The official circles deny any involvement in kidnapping of people but this does not change the views of the political circles in Balochistan who continue to take a strong exception to the conduct of security and intelligence agencies in Balochistan. The echo of these sentiments can be heard repeatedly in the election campaign. The political parties and leaders are also talking about socio-economic development issues in their constituencies, jobs, how to ensure good governance and the relationship between the federal government and the province in administrative and financial domains. Some parties are also touching on the benefits of major development projects to the people of the province.
Violence or threat thereof is adversely affecting election campaign in Kbyber-Pakhtunkhwa and Karachi which are experiencing target killings and terrorist attacks almost on daily basis. The security agencies are now taking action against criminals and others engaged in violence in Karachi but they have to keep such a pressure on them so as to ensure relatively peaceful elections.
The Tehrik-i-Taliban-i-Pakistan (TTP) has declared the elections to be un-Islamic and threatened to use violence against the PPP, the ANP and the MQM. The defiant posture of the TTP has an impact on electioneering in the Federally Administered Tribal Areas (FATA) and some districts adjoining these areas. Even in the province of Kbyber Pakhtunkhwa, the ANP and the PPP are curtailed in their political activities due to the Taliban threat. The ANP has lost more activists in terrorist attacks than any other political party over the last two years.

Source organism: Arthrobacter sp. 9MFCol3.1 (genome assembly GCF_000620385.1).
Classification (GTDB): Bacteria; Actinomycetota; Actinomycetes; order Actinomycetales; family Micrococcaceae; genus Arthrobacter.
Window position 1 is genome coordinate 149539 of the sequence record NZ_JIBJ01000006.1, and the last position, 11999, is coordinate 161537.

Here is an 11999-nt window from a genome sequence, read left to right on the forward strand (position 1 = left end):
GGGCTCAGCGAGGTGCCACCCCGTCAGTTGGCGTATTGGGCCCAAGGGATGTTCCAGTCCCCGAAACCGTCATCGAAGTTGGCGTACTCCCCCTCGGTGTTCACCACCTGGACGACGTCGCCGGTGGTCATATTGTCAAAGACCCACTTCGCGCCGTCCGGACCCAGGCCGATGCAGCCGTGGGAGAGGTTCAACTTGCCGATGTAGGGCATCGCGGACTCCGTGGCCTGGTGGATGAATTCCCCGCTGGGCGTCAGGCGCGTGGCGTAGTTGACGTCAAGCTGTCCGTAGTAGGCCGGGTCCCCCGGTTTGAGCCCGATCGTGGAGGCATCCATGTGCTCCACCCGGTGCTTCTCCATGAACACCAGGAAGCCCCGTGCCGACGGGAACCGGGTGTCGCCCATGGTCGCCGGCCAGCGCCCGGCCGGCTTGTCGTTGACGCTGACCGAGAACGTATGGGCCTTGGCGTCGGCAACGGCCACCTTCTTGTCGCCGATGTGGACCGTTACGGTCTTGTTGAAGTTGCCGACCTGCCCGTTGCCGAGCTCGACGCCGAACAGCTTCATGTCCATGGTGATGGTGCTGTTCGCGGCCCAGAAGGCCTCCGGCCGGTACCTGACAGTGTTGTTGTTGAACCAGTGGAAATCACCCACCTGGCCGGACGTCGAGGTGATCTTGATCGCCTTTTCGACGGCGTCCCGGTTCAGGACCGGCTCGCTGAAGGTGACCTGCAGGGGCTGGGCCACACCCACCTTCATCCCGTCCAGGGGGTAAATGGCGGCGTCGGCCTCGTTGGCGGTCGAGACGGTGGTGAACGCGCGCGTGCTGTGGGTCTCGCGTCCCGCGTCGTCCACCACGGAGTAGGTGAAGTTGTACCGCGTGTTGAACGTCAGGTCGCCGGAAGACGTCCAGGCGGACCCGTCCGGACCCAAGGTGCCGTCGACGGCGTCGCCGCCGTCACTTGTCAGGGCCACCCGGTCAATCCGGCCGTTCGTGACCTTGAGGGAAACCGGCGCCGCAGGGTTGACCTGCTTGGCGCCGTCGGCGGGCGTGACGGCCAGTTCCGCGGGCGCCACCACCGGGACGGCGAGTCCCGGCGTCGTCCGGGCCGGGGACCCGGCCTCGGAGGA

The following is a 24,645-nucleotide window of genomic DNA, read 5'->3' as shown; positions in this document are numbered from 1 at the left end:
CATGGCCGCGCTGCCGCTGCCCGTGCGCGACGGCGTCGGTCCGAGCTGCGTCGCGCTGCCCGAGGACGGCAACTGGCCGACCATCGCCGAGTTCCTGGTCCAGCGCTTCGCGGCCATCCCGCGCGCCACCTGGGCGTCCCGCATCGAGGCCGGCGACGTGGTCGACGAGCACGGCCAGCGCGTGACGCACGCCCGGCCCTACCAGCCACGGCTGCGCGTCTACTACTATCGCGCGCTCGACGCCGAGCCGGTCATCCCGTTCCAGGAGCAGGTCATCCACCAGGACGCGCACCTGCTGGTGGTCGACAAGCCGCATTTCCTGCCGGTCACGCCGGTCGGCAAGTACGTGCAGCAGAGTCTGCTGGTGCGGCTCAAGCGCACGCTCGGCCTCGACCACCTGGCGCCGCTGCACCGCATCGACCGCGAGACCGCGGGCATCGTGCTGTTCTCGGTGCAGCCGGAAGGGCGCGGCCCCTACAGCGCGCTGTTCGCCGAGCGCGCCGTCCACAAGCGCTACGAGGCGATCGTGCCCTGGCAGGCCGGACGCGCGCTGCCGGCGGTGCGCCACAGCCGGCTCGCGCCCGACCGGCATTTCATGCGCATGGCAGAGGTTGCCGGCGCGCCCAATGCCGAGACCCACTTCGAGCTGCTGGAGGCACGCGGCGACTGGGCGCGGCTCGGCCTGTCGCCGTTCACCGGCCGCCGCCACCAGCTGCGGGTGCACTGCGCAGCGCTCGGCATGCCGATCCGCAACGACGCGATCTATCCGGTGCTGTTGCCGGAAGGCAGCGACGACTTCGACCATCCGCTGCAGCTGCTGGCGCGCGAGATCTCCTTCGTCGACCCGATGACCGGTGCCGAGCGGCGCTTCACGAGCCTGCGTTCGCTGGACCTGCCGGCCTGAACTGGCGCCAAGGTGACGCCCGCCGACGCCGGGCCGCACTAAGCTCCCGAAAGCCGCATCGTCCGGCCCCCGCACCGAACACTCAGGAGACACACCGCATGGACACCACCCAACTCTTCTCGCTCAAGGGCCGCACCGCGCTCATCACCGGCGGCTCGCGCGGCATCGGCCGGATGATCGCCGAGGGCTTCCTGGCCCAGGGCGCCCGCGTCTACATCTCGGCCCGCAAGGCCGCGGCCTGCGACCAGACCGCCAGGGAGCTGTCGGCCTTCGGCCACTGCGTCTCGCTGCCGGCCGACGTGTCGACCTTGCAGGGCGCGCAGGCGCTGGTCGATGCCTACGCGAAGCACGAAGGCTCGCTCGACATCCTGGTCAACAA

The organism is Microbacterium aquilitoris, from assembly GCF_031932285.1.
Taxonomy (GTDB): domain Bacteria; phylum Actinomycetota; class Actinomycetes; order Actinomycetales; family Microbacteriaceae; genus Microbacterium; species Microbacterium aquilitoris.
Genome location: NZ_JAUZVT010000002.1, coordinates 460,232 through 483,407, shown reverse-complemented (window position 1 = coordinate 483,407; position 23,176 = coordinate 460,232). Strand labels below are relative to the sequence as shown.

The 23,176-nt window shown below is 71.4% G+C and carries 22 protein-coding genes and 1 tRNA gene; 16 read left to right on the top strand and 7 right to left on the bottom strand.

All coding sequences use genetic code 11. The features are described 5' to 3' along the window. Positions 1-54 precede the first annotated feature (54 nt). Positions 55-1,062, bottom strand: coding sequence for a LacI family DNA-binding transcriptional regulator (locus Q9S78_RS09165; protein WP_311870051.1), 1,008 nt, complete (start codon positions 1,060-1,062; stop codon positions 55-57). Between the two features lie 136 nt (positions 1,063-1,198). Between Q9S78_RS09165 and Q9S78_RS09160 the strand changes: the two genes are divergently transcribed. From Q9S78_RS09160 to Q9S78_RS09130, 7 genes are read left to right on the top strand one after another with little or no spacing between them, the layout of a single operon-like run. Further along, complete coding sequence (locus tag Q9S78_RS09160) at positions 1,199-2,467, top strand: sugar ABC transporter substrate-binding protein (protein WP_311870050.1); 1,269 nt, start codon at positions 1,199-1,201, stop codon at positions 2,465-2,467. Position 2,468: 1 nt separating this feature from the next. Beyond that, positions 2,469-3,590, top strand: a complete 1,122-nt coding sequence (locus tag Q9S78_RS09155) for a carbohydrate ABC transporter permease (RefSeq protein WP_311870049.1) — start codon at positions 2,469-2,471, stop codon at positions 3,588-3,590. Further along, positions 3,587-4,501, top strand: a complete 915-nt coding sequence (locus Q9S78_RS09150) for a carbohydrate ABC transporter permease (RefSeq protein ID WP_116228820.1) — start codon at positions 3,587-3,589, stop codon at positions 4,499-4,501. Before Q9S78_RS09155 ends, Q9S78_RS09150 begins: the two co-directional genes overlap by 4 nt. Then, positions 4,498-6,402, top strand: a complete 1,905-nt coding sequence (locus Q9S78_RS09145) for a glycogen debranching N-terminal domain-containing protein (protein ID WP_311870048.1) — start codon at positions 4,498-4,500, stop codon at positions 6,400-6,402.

The Qaumi Watan Party of Aftab Ahmad Khan Sherapo (limited to Khyber-Pakhtunkhwa) also faces the threat of the TTP. He survived two attacks in the past. Asfandyar Wali Khan, the chief of the ANP, also survived a suicide attack in the past. Extra-ordinary caution is being used for Bilawal Bhutto, the leader of the PPP. His is not expected to make frequent public appearances.
In the Tribal areas, the candidates are contesting independently or are linked with Islamic parties. The Taliban policy towards the elections is helping the JUI-F and the Jamaat-i-Islami. Many political activists belonging to the ANP and the PPP in some districts adjoining North and South Waziristan have joined the JUI-F for security reasons. No candidate in the tribal areas can afford to alienate the local militants and the TTP.
In Karachi, the ANP is finding itself under pressure from the TTP. The MQM candidates face the TTP threat in urban Sindh. The first death of a candidate took place in Hyderabad on April 11 when an MQM contestant was killed by the TTP. The exclusively election related violence included bombing of a candidate’s election office in Miramshah, North Waziristan, a bomb defused outside a JUIF candidate office in Swabi (KP), two bomb attacks on the ANP candidates on April 14, injuring one in Charsadda (KP) and killing one in Swat.
The armed groups and criminals want to disrupt the election process, at least in some areas. If some major terrorist incident takes place or some top leader is assassinated close to the voting date, it will be difficult to hold elections on May 11.
The writer is an independent political and defence analyst.